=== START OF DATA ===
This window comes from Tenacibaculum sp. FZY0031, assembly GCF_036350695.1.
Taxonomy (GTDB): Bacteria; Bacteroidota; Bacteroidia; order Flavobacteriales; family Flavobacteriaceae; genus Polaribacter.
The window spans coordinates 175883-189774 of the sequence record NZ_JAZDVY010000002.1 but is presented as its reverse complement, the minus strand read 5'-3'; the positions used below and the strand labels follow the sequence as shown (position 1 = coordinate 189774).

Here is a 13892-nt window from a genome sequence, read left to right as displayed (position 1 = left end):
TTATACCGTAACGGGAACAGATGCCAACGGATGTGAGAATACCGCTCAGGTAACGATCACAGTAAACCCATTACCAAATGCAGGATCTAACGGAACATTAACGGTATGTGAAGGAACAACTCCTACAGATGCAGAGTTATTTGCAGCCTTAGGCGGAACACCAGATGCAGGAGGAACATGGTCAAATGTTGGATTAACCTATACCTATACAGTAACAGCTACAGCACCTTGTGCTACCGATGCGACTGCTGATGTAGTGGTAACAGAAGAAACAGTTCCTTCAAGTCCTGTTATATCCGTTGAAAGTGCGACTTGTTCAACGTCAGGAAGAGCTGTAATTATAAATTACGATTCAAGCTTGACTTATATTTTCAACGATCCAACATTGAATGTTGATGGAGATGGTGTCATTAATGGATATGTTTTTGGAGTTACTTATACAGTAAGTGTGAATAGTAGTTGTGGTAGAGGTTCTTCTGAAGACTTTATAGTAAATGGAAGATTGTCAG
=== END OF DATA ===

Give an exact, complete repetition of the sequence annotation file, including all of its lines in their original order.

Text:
This window comes from Tenacibaculum sp. FZY0031, assembly GCF_036350695.1.
Taxonomy (GTDB): Bacteria; Bacteroidota; Bacteroidia; order Flavobacteriales; family Flavobacteriaceae; genus Polaribacter.
The window spans coordinates 175883-189774 of the sequence record NZ_JAZDVY010000002.1 but is presented as its reverse complement, the minus strand read 5'-3'; the positions used below and the strand labels follow the sequence as shown (position 1 = coordinate 189774).

Here is a 13892-nt window from a genome sequence, read left to right as displayed (position 1 = left end):
TTATACCGTAACGGGAACAGATGCCAACGGATGTGAGAATACCGCTCAGGTAACGATCACAGTAAACCCATTACCAAATGCAGGATCTAACGGAACATTAACGGTATGTGAAGGAACAACTCCTACAGATGCAGAGTTATTTGCAGCCTTAGGCGGAACACCAGATGCAGGAGGAACATGGTCAAATGTTGGATTAACCTATACCTATACAGTAACAGCTACAGCACCTTGTGCTACCGATGCGACTGCTGATGTAGTGGTAACAGAAGAAACAGTTCCTTCAAGTCCTGTTATATCCGTTGAAAGTGCGACTTGTTCAACGTCAGGAAGAGCTGTAATTATAAATTACGATTCAAGCTTGACTTATATTTTCAACGATCCAACATTGAATGTTGATGGAGATGGTGTCATTAATGGATATGTTTTTGGAGTTACTTATACAGTAAGTGTGAATAGTAGTTGTGGTAGAGGTTCTTCTGAAGACTTTATAGTAAATGGAAGATTGTCAG